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Estimating the True Burden of Legionnaires' Disease.

Authors
  • Cassell, Kelsie1
  • Gacek, Paul2
  • Rabatsky-Ehr, Therese2
  • Petit, Susan2
  • Cartter, Matthew2
  • Weinberger, Daniel M1
  • 1 Department of Epidemiology of Microbial Diseases, School of Public Health, Yale University, New Haven, Connecticut.
  • 2 Connecticut Department of Public Health, Hartford, Connecticut.
Type
Published Article
Journal
American journal of epidemiology
Publication Date
Sep 01, 2019
Volume
188
Issue
9
Pages
1686–1694
Identifiers
DOI: 10.1093/aje/kwz142
PMID: 31225857
Source
Medline
Keywords
Language
English
License
Unknown

Abstract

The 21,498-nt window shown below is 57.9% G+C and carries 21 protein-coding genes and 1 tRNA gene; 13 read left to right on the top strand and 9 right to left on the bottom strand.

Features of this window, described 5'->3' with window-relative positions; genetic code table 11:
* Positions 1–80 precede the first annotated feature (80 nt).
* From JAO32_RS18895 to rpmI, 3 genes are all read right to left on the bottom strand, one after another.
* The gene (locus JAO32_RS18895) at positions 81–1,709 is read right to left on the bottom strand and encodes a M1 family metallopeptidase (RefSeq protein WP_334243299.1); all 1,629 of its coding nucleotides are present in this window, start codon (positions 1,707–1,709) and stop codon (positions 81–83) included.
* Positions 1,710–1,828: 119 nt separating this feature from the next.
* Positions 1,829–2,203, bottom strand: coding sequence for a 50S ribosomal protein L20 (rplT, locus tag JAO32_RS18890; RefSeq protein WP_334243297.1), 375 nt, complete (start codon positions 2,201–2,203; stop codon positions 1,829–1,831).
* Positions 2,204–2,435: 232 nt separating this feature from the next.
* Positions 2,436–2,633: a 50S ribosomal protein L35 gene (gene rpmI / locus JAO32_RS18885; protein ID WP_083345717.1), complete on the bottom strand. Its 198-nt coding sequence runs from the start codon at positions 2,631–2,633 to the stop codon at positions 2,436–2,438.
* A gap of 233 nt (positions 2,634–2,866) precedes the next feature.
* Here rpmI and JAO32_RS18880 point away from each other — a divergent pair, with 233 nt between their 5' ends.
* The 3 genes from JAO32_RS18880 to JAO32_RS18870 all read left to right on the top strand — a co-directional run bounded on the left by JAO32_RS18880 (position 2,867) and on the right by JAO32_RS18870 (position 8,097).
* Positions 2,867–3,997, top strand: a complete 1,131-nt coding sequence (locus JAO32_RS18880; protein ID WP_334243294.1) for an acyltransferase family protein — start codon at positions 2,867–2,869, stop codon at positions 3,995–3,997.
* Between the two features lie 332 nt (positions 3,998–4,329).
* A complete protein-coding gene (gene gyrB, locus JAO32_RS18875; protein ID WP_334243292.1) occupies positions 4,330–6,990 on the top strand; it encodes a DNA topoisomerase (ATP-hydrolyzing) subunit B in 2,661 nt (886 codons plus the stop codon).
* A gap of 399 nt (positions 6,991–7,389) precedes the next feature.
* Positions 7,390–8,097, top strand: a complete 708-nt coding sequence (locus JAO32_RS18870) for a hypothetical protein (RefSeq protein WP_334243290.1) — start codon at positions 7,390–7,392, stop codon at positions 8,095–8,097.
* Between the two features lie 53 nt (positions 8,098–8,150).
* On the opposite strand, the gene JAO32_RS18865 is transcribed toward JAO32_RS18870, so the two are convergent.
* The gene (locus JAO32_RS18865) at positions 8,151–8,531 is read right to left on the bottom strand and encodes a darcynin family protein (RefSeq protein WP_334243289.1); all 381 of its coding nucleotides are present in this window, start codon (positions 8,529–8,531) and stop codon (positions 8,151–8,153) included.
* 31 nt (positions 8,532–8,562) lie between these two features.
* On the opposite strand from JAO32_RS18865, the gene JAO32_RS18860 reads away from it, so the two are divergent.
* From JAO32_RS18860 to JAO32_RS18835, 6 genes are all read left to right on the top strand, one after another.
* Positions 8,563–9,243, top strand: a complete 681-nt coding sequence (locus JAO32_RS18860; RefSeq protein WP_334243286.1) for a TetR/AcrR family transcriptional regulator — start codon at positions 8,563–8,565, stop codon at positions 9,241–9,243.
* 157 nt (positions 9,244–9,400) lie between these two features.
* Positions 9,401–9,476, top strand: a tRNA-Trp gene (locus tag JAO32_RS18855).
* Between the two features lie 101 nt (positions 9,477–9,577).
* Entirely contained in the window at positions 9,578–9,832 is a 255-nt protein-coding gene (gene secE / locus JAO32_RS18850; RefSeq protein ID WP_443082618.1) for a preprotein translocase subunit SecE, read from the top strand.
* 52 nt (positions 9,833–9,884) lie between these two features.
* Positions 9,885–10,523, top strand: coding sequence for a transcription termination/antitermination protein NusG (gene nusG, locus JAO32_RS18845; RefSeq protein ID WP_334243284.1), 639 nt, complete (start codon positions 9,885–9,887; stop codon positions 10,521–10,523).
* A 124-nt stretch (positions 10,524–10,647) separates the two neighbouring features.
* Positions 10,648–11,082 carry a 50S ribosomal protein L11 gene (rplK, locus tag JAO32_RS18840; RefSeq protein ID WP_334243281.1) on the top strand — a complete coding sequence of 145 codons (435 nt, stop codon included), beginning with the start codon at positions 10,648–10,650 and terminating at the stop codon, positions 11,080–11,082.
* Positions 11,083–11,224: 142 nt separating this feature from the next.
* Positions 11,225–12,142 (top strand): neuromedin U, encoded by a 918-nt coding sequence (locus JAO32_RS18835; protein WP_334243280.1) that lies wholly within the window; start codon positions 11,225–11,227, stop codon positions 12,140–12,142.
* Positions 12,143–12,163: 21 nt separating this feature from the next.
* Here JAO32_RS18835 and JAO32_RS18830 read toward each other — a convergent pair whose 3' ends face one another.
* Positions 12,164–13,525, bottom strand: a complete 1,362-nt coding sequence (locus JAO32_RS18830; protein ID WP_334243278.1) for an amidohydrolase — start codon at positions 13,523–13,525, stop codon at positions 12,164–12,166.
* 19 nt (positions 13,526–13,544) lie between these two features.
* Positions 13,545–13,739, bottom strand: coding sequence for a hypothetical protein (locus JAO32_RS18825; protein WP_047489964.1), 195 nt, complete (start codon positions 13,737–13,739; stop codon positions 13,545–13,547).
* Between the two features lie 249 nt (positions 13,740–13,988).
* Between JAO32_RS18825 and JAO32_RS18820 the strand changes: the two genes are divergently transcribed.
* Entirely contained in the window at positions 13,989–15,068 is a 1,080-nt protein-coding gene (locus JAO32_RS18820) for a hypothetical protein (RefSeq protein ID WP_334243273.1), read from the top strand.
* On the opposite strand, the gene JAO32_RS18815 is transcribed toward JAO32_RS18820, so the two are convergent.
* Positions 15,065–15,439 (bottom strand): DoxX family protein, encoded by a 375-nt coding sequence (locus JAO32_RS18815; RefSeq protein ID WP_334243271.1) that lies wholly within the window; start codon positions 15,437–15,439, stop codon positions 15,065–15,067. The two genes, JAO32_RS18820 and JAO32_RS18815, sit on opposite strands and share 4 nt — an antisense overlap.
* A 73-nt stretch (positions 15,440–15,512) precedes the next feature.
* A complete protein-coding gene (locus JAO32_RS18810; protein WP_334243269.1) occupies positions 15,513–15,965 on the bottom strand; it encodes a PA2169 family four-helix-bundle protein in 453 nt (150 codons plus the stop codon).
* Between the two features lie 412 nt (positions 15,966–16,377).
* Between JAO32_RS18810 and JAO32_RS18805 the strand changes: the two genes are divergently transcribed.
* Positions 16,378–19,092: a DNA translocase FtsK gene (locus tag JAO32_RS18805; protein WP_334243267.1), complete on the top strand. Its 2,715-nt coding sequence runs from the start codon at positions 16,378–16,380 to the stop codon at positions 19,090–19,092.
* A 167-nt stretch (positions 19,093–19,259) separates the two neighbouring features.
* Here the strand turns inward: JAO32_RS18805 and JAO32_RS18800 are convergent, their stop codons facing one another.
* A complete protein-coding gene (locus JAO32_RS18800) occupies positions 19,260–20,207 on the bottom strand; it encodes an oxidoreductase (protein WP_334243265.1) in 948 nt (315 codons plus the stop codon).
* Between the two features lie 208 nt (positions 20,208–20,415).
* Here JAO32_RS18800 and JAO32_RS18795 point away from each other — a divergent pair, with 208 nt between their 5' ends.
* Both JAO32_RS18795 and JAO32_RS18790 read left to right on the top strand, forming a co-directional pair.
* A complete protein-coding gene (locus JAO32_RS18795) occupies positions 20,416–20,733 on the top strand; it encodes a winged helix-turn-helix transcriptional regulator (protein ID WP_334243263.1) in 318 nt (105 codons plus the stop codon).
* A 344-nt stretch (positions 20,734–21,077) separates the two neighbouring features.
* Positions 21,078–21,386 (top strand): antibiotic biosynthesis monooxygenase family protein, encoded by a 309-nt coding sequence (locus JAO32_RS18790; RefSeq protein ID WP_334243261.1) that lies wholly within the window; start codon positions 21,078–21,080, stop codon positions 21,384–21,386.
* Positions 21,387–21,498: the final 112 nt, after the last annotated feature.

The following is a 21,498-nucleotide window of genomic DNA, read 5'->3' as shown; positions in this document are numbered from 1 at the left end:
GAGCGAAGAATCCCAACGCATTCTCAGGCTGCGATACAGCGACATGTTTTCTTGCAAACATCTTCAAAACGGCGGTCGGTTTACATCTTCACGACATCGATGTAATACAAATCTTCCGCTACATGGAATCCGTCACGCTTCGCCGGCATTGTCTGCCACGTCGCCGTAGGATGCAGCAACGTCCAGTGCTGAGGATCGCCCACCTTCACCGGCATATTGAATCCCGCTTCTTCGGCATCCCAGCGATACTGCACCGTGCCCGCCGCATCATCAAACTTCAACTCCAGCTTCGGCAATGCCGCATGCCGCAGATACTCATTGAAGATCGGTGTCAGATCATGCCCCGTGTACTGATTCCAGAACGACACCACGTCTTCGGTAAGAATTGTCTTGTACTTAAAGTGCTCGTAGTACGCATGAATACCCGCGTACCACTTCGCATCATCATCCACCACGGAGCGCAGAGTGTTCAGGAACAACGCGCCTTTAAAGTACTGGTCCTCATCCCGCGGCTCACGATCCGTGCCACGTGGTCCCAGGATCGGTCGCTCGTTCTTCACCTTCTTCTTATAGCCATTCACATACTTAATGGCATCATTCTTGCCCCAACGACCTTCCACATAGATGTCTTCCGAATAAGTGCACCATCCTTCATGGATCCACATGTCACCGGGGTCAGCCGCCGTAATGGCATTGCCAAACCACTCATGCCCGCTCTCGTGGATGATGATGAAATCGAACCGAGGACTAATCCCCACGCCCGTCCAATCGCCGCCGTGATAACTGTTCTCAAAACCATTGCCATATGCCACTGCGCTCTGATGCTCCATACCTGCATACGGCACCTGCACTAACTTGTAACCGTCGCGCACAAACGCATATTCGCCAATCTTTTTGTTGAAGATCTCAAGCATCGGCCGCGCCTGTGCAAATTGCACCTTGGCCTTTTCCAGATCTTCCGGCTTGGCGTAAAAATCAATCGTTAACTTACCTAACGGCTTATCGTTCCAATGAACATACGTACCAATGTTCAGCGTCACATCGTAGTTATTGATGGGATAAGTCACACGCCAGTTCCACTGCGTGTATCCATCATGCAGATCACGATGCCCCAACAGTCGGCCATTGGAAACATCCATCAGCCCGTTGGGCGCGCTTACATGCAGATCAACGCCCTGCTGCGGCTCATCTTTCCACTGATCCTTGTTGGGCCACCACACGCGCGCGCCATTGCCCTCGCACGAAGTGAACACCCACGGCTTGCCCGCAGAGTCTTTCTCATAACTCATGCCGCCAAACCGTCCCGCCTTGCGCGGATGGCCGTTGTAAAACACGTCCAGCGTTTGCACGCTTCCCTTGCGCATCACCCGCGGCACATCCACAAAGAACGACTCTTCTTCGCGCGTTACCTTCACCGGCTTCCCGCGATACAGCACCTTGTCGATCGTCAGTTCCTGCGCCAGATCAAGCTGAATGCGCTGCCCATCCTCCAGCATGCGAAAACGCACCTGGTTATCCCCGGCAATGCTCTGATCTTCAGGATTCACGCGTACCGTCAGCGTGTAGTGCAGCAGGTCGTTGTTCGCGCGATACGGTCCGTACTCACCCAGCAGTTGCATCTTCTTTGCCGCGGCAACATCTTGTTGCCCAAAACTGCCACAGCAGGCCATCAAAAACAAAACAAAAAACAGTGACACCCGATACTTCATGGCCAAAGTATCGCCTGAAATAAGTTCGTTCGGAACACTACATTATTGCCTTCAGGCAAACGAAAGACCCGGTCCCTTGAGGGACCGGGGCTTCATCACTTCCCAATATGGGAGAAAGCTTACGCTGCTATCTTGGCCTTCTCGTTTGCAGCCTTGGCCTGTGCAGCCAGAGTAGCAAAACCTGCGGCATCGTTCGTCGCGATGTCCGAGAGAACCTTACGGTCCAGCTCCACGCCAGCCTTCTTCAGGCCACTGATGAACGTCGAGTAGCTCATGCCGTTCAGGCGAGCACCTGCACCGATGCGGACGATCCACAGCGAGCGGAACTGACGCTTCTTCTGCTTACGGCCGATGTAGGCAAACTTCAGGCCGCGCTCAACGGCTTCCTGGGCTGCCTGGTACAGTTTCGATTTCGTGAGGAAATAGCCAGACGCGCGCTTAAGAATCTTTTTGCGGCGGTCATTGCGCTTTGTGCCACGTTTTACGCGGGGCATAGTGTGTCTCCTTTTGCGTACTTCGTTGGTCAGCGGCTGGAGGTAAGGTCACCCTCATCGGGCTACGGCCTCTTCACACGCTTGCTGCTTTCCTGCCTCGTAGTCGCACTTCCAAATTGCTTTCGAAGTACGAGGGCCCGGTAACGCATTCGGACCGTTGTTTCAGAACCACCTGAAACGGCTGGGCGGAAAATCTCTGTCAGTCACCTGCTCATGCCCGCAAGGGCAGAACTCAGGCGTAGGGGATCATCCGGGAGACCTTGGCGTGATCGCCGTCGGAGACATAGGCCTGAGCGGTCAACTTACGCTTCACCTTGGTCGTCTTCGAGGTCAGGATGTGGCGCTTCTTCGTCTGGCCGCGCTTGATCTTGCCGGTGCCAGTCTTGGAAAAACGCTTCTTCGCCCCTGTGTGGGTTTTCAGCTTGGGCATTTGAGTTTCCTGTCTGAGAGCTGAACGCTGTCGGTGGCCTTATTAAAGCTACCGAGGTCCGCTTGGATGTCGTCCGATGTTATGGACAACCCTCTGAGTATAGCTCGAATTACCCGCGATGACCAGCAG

Over the past decade, the reported incidence of Legionnaires' disease (LD) in the northeastern United States has increased, reaching 1-3 cases per 100,000 population. There is reason to suspect that this is an underestimate of the true burden, since LD cases may be underdiagnosed. In this analysis of pneumonia and influenza (P&I) hospitalizations, we estimated the percentages of cases due to Legionella, influenza, and respiratory syncytial virus (RSV) by age group. We fitted mixed-effects models to estimate attributable percents using weekly time series data on P&I hospitalizations in Connecticut from 2000 to 2014. Model-fitted values were used to calculate estimates of numbers of P&I hospitalizations attributable to Legionella (and influenza and RSV) by age group, season, and year. Our models estimated that 1.9%, 8.8%, and 5.1% of total (all-ages) inpatient P&I hospitalizations could be attributed to Legionella, influenza, and RSV, respectively. Only 10.6% of total predicted LD cases had been clinically diagnosed as LD during the study period. The observed incidence rate of 1.2 cases per 100,000 population was substantially lower than our estimated rate of 11.6 cases per 100,000 population. Our estimates of numbers of P&I hospitalizations attributable to Legionella are comparable to those provided by etiological studies of community-acquired pneumonia and emphasize the potential for underdiagnosis of LD in clinical settings. © The Author(s) 2019. Published by Oxford University Press on behalf of the Johns Hopkins Bloomberg School of Public Health. All rights reserved. For permissions, please e-mail: [email protected]

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